Cerevance’s Phase 2 Trial Recruiting Patients to Test Oral CVN424 Therapy for Motor Symptoms
CVN424 is small molecule that can penetrate the brain and modulate the activity of specific nerve cells in the striatum region that control body movement. In contrast to available therapies, CVN424 specifically targets a non-dopaminergic protein involved in signaling pathways that can activate brain cells.
This new strategy is anticipated to induce positive therapeutic effects similar to current standard-care treatments for Parkinson’s while avoiding side effects such as dyskinesia.
“We are pleased to further advance the clinical development of CVN424 in Parkinson’s, as there remain significant shortcomings with current therapeutics,” Brad Margus, Cerevance’s CEO, said in a press release.
Preclinical studies have shown that CVN424 can improve locomotor activity in animal models of Parkinson’s disease.
Results from a previous Phase 1 study (NCT03657030) showed that CVN424 was safe and well-tolerated compared with placebo. The trial enrolled 64 healthy volunteers who received either single doses or seven daily doses of CVN424, ranging from 1 mg to 225 mg, or placebo. No serious or severe adverse events or clinically significant changes were reported or associated with the therapy.
Oral administration of CVN424 was rapidly absorbed by the body and its stability profile supported a once-daily dosing regimen as the optimal treatment approach for future studies.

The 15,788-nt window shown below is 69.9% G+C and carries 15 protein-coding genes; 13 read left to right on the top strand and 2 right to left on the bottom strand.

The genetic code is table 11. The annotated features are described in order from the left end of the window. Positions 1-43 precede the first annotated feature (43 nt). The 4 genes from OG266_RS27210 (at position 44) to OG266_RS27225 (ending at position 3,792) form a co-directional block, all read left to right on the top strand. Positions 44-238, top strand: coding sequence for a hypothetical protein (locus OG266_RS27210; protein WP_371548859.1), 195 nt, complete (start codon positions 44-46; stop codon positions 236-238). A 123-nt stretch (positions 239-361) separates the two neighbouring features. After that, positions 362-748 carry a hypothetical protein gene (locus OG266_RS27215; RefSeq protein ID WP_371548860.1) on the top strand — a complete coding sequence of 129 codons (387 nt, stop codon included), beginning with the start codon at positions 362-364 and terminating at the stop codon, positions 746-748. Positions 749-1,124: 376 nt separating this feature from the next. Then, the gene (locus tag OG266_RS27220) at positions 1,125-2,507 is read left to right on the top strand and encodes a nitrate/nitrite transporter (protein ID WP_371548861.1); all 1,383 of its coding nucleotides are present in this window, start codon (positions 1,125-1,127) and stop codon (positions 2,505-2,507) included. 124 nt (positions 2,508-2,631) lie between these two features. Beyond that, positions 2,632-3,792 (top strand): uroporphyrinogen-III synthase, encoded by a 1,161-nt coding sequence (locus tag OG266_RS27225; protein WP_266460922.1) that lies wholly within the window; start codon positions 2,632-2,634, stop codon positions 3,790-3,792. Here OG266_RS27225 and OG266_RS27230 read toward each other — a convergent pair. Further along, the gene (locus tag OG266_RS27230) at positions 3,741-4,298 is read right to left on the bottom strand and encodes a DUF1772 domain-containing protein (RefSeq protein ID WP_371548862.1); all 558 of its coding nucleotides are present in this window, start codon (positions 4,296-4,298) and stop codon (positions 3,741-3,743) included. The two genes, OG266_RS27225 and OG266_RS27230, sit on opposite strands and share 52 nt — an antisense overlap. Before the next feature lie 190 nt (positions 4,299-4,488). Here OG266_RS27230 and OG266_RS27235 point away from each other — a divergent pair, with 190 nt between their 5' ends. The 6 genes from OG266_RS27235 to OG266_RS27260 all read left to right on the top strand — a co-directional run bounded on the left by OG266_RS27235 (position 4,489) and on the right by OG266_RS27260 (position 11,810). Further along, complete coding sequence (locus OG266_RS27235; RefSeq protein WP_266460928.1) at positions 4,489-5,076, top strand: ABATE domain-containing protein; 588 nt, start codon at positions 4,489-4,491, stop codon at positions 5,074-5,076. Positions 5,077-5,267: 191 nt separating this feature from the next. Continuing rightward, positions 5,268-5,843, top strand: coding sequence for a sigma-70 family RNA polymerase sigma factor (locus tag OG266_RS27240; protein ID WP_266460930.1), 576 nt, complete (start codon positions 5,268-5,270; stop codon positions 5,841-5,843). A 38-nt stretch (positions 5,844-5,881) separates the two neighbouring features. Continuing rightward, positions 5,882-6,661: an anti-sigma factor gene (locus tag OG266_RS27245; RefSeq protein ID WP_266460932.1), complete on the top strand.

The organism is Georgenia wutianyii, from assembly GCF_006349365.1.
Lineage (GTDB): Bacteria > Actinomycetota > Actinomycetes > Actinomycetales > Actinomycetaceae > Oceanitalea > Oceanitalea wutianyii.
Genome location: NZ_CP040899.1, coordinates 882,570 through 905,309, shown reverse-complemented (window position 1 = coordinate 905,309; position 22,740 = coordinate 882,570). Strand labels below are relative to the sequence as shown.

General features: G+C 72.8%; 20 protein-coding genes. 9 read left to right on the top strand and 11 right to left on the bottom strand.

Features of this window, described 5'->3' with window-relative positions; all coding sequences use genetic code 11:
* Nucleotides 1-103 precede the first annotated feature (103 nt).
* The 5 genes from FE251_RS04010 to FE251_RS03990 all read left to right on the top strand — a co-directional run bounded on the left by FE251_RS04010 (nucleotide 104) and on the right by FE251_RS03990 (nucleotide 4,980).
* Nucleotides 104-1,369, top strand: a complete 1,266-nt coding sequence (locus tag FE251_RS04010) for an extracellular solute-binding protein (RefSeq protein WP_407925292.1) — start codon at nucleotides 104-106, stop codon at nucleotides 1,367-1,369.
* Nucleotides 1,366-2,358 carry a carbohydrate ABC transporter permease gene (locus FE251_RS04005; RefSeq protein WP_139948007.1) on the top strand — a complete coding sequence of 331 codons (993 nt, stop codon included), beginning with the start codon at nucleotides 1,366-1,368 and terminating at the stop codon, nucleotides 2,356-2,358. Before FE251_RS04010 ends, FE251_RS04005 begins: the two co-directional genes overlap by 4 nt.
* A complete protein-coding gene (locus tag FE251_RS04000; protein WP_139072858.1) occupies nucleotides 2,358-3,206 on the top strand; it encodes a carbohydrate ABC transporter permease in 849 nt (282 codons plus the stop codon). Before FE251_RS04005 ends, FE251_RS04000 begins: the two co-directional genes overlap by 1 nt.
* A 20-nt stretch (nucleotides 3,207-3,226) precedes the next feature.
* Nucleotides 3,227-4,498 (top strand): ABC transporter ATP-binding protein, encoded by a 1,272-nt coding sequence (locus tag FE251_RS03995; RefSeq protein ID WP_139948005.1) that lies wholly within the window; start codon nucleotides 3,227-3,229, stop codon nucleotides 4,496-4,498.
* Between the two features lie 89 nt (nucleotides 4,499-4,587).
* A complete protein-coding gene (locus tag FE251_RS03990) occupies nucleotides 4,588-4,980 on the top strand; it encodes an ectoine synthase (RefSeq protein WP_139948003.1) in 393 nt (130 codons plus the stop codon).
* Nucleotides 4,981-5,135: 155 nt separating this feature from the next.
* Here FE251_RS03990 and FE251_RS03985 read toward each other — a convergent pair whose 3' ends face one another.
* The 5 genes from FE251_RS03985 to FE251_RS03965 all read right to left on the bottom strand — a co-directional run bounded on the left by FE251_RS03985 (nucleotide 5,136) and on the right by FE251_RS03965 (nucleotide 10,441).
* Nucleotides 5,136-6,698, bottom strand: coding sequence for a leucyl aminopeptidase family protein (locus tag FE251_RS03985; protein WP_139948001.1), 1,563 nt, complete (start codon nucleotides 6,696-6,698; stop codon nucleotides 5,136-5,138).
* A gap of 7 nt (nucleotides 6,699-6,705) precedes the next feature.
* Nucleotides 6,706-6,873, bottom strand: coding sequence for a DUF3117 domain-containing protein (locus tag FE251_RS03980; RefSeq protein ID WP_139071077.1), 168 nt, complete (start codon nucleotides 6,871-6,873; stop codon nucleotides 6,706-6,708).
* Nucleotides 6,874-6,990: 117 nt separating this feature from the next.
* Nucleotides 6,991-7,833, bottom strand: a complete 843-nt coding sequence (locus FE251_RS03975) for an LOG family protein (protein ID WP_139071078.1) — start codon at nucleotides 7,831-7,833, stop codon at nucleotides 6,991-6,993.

These positive data supported the launch of the multicenter, placebo-controlled Phase 2 trial that will now evaluate CVN424’s efficacy and safety in Parkinson’s patients with motor fluctuations who are being treated with levodopa.
The trial is expected to enroll approximately 70 participants, ages 30 to 80, who will be randomly assigned to receive one of two doses of CVN424 or a placebo.
The researchers will evaluate CVN424’s potential for reducing “off” time — periods of the day when Parkinson’s symptoms return despite ongoing medication — as well as other functional outcome measures.
“CVN424 activates key motor pathways, but not the neurons implicated in dyskinesias, a common side effect of dopaminergic Parkinson’s disease treatments,” said David H. Margolin, MD, PhD, senior vice president of clinical and translational medicine at Cerevance. “This selectivity should allow CVN424 to augment the positive effects of the current standard of care, levodopa, without exacerbating its side effects.”
More information about the trial, including participating clinical sites and contacts, is available here.